Pritam Rohila Travels

Reports of my travels along with some pictures

Oct 28, 2010


June 5 Continued

After Lunch we went to the Saanxi Provincial Museum.The two-story museum was built in 1991.

Its lobby has a large stone line standing in front of an even larger waterfall sculpture.

The museum has a fairly large collection. It ranges from Paleolithic artifacts to the Tang dynasty ceramics. Signs are in Chinese as well as English.

Humans have almost continuously inhabited Xian area since the Neolithic times. Also throughout history, it has occupied an important place in China. With Beijing (bei= north) in the north, and Nanjing (nan=south) in the south, Luoyang in the east, Xian city in west (xi=west), was one of the four important ancient capitals of the country. Also, it was here that the first Chinese empire was established here by Qin Shihuang in 221 B.C. But its importance grew immensely during the Silk Road days.

Silk Road was an important international trade route (see map) between Xian (the called Changan, “City of Long Peace”) and Rome. Its branches extended to other countries as well including modern Pakistan and India.

Indians played prominent roles in the silk trade as middlemen. The Chinese traded their silk with the Indians for precious stones and metals such as jade, gold, and silver, and the Indians traded the Chinese silk with the Roman Empire.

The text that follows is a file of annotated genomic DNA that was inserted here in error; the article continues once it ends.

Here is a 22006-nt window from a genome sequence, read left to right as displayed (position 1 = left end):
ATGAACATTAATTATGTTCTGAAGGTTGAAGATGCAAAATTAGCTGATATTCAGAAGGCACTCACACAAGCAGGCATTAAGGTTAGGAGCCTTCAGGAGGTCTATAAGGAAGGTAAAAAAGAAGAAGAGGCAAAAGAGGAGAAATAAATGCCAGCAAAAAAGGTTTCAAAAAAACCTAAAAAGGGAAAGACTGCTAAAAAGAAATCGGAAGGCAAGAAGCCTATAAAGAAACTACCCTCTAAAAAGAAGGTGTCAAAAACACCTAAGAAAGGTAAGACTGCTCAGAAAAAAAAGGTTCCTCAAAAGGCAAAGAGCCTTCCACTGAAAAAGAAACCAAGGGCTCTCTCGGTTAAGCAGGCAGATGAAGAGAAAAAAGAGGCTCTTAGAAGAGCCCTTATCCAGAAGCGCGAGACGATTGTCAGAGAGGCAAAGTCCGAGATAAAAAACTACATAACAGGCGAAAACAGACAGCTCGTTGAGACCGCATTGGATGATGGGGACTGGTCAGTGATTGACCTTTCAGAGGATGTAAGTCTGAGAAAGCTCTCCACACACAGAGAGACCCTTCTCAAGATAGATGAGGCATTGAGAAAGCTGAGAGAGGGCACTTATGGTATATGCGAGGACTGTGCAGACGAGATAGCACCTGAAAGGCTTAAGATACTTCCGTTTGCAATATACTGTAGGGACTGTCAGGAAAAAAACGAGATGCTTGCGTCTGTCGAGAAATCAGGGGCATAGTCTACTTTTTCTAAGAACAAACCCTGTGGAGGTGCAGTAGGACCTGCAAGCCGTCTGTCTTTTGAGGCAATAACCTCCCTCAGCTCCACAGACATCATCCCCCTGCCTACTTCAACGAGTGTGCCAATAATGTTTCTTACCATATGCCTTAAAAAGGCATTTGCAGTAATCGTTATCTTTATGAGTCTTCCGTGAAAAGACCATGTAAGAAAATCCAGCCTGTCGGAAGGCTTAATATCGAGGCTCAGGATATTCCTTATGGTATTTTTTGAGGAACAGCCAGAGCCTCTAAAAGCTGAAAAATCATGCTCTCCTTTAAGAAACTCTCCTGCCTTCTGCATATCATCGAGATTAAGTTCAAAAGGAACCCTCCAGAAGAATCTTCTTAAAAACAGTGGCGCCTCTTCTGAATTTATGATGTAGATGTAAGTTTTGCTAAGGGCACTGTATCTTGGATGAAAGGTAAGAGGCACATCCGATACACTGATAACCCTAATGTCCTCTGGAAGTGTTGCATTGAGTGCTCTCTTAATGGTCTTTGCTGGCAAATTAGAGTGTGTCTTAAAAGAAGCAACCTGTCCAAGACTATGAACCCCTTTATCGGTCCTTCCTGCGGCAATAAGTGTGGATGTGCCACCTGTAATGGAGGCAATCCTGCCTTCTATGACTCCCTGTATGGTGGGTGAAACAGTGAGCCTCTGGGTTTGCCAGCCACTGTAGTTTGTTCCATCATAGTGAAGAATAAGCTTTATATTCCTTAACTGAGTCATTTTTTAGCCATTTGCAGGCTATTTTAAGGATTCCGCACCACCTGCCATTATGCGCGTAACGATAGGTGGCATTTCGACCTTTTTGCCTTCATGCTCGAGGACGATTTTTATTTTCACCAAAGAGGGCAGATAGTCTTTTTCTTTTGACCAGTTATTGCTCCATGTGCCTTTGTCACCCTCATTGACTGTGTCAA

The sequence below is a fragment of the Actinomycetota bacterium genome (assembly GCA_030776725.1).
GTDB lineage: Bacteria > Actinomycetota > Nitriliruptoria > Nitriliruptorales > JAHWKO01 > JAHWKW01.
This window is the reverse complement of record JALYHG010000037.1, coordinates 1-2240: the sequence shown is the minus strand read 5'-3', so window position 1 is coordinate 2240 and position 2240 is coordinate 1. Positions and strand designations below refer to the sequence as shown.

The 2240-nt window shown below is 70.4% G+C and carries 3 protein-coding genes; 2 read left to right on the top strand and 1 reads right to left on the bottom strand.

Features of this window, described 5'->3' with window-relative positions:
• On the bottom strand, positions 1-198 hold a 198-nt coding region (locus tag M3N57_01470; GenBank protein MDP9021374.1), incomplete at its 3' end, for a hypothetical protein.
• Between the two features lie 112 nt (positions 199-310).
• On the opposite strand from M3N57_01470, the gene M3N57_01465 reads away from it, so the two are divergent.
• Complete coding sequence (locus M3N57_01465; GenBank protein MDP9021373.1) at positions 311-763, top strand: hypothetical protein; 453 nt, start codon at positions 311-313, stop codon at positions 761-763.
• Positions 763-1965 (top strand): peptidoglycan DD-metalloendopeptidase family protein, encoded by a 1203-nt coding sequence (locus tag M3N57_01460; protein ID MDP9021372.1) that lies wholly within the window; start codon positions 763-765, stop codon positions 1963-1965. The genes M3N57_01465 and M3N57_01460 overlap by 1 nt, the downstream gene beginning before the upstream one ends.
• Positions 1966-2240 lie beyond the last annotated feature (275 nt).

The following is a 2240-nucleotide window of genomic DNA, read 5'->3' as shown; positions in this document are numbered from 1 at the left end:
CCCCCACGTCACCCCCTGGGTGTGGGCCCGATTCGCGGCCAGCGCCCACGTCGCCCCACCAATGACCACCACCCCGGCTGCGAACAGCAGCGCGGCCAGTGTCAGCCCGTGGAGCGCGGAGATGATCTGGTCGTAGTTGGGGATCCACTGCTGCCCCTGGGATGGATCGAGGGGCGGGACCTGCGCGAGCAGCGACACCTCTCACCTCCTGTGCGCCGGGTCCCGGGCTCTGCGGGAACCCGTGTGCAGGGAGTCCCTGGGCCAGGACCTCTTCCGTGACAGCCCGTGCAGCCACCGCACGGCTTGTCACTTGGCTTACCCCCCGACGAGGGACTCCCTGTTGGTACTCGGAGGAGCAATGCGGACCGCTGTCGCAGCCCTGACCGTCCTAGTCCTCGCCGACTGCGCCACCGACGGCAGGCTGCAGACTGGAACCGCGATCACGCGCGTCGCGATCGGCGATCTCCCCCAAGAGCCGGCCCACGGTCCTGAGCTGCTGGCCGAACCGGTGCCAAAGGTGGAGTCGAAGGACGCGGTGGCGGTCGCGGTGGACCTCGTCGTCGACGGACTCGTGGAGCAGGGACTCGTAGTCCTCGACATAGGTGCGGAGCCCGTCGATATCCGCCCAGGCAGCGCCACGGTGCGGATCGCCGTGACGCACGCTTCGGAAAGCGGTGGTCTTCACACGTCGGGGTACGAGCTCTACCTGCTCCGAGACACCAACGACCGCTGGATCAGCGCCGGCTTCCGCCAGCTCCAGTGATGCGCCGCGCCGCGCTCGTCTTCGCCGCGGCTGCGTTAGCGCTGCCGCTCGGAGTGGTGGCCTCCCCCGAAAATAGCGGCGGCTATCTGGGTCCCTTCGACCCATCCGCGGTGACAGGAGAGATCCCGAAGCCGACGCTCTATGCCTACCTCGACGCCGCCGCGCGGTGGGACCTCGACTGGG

Through the Silk Road came not only foreign goods, but also foreign culture. People were more tolerant of foreigners and their ways. And Xian became quite rich economically as well culturally.

During the rule of Tang dynasty (618-907 AD), the Great Mosque, first Christian Church,

and new Buddhist Temples were established in Xian.

Arts prospered.

New foods and fashions were introduced. The rich held fancy banquets, where guests were entertained with music and dance.

Women were assertive. Besides playing their traditional roles,

they rode horses,

played polo,

had fancy hairdos,

and wore colorful, fashionable clothes.

But everyone was not that lucky. Slaves cooked, cleaned and performed other menial tasks.

Naked slaves held dishes on their heads, while their masters and guests tasted them. And if their master died, along with the service animals, they were buried alive, to serve their masters in the afterlife.



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